A trial of 8,323 women revealed that a vaccine designed to prevent genital herpes was only able to partially protect women from one strain of the virus, according to research published in The New England Journal of Medicine.
The vaccine, called HerpeVac, looked promising when previously studied in women who had a partner with the disease. In two previous trials, the vaccine demonstrated 73% and 74% efficacy against genital disease in women who were negative for both types of antibodies. The shot wasn't able to protect the men in those studies from the disease.
The findings didn't hold in this larger trial designed to mimic the general population. Subjects aged 18 to 30 years were given three doses of the vaccine over the course of 6 months. Researchers found that the vaccine was 58% effective against herpes simplex-1 (HSV-1), but not at all effective in preventing herpes simplex-2 (HSV-2). Overall, HerpeVac was just 20% efficacious in preventing genital herpes disease.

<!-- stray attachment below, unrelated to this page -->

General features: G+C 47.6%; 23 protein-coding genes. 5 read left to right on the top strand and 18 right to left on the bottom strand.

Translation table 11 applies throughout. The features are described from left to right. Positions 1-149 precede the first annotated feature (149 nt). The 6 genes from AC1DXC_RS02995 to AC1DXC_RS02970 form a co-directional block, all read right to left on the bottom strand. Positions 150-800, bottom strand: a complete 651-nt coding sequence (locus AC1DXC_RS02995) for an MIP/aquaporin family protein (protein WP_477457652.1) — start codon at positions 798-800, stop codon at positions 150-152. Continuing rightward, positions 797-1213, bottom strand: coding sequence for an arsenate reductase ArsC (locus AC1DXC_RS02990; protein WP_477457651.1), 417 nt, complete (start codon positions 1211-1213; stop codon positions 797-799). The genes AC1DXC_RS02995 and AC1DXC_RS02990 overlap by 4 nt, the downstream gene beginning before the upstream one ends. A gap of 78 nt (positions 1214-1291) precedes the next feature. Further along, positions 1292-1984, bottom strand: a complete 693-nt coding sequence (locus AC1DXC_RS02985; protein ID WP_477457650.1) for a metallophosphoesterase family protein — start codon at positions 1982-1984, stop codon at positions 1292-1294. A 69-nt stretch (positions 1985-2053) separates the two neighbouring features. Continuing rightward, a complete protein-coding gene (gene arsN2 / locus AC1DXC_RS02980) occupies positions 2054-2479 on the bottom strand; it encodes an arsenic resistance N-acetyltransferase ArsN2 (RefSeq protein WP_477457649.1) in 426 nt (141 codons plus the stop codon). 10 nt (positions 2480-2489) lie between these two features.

"I think this is the end of the vaccine," study co-author Dr. Peter Leone, an infectious disease specialist at the University of North Carolina, Chapel Hill, told MSNBC. "It would be difficult to imagine marketing a vaccine that would only work against HSV1."
The Phase III study was sponsored by GlaxoSmithKline ($GSK) and National Institute of Allergy and Infectious Disease.